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Greenpeace Pro-Bono, Anti-nuclear

The Independent, June 21, 1992
By: Caroline Beck


On the beach at Seascale, Cumbria, near the Sellafield nuclear plant, an old man walked his dog along the sand, seemingly unaware of the rock band U2, who were clad from head to foot in white protective clothing and masks.

The band, with 60 or so protesters from the environmental group Greenpeace, were staging an anti-nuclear protest. Cumbrian police looked on uneasily, knowing that it was being staged carefully outside an area laid down in a High Court injunction banning the demonstration, taken out by British Nuclear Fuels Ltd. earlier this week.

After the court case, the protest was called off and people were told not to go. But at 7 a.m. on Saturday, the 60 demonstrators, including the rock stars, came ashore in inflatable boats from the Greenpeace ship Solo and set up a three-kilometre line of placards saying "React - stop Sellafield." It was set on the level of the high water mark, so technically was not on land owned by BNFL, thus beating the terms of the injunction.

Before the injunction 15,000 people had been expected to turn up to protest against Sellafield II or THORP -- a nuclear reprocessing plant due to come on stream later this year. It had started off as a small demonstration but when Greenpeace and U2 became involved, the numbers expected swelled to thousands, prompting BNFL's High Court action.

Local people accused U2 of jumping on the bandwagon. The lead singer, Bono, said: "This is an issue we've been concerned with for years. We're also concerned about BNFL's behaviour over this whole thing."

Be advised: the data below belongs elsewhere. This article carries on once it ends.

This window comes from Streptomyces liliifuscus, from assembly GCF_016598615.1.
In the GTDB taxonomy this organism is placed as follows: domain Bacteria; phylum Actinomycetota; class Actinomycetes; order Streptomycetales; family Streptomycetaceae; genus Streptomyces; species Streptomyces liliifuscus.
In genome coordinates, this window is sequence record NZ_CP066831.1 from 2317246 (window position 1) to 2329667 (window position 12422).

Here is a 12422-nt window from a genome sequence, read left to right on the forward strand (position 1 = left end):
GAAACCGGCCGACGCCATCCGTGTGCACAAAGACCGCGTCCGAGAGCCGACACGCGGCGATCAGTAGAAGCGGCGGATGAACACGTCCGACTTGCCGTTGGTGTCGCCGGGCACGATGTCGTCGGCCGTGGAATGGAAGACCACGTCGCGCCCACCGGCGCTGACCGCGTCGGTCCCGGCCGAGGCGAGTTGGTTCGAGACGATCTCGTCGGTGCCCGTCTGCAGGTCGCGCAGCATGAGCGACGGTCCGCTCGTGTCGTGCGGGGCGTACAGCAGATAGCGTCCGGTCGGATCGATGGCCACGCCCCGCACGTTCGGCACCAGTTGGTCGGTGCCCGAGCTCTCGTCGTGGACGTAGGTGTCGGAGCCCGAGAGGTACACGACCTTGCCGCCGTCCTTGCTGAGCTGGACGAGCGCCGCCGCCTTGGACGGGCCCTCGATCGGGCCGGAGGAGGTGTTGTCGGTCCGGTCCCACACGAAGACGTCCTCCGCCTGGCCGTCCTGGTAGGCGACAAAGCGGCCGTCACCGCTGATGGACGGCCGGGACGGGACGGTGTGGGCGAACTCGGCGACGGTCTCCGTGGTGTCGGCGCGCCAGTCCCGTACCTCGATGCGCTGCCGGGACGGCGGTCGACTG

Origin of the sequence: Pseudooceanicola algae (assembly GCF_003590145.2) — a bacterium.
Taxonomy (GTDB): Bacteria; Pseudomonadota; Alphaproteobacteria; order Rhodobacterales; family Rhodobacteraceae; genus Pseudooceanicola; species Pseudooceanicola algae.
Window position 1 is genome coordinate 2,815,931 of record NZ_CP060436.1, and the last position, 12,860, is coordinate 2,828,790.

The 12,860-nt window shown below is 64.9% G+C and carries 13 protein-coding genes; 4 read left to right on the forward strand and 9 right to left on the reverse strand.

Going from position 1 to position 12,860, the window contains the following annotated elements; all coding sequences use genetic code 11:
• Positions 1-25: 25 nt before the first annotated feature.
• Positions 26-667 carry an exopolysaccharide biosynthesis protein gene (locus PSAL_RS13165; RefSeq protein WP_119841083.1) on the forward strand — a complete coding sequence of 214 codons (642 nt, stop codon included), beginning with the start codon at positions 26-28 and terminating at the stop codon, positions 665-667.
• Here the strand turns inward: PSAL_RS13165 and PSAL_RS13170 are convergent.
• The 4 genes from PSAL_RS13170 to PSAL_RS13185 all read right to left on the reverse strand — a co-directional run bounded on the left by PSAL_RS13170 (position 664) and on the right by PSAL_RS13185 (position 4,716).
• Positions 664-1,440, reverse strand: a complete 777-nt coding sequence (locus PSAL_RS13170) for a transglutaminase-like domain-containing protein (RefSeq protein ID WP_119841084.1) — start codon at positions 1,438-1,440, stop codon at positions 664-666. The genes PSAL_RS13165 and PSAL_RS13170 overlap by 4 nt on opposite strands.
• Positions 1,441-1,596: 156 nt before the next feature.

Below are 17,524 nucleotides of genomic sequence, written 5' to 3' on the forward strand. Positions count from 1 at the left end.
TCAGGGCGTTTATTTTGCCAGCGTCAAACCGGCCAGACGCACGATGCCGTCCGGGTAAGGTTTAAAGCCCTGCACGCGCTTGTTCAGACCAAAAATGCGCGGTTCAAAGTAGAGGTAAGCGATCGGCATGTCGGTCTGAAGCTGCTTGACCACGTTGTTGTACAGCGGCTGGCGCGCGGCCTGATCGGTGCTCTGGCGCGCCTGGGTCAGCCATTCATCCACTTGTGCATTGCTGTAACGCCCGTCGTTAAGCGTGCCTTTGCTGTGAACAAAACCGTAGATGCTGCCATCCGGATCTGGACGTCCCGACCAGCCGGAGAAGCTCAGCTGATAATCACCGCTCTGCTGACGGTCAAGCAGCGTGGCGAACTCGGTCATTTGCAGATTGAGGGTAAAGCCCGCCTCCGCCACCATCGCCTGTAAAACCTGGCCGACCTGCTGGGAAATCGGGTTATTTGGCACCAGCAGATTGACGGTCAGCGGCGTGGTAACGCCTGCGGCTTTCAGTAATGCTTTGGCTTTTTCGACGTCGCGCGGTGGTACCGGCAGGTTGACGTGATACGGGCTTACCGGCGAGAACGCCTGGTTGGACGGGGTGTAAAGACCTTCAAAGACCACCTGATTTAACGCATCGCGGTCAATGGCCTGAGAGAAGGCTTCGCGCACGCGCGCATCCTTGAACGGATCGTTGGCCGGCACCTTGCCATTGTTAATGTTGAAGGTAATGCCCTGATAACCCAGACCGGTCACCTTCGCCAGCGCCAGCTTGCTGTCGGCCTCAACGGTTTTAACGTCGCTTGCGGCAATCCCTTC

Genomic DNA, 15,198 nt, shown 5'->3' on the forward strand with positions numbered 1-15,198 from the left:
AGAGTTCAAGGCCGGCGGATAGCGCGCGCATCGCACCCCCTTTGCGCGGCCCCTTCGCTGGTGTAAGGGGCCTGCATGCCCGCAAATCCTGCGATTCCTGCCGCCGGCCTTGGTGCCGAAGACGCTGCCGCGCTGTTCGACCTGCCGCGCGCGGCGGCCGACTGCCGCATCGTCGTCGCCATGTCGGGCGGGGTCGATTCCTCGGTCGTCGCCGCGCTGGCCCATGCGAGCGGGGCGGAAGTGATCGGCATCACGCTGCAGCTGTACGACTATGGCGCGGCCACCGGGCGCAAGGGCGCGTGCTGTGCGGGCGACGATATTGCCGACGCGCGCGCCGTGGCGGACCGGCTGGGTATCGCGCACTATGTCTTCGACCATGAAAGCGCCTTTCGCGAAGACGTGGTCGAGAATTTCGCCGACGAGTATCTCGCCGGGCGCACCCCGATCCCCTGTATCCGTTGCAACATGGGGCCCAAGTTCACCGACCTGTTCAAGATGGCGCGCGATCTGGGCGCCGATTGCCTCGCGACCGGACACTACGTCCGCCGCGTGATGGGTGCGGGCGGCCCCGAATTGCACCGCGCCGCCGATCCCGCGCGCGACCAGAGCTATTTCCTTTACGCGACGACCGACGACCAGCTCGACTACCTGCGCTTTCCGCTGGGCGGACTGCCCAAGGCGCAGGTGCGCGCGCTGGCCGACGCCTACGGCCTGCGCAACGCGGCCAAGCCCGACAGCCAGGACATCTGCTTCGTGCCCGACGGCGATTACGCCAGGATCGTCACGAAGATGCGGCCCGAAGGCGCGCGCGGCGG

Other local environmental groups such as CORE (Cumbrians Against a Radioactive Environment) and the Sellafield Women's Peace Camp turned up to watch yesterday, as did irate BNFL workers and some local residents. Police stopped anyone going near the plant, and the beach and golf course next to the plant were sealed off.

An argument broke out between Core members and Sellafield workers. A couple of youths spat at Greenpeace's spokeswoman, Jane Wildblood. "It's difficult for them," she said, "and this morning hasn't been without its tension. But it's their beaches that are contaminated."

A shopkeeper, who did not want to be named, said: "It's impossible for people around here. There's high unemployment and Sellafield does at least take them off the dole queue. But what happens when your kids get leukaemia?"

As the afternoon wore on, the police vans moved away and the car park cleared. The beach, which environmental groups say is contaminated, returned to normal, dotted with children and dogs. A banner proclaiming "Nuclear power - a dead end" flapped in the breeze and a group of local teenagers tried to rip it down. "It's not a dead end. It's our bloody future," one of them shouted.

© Independent, 1992. All rights reserved.

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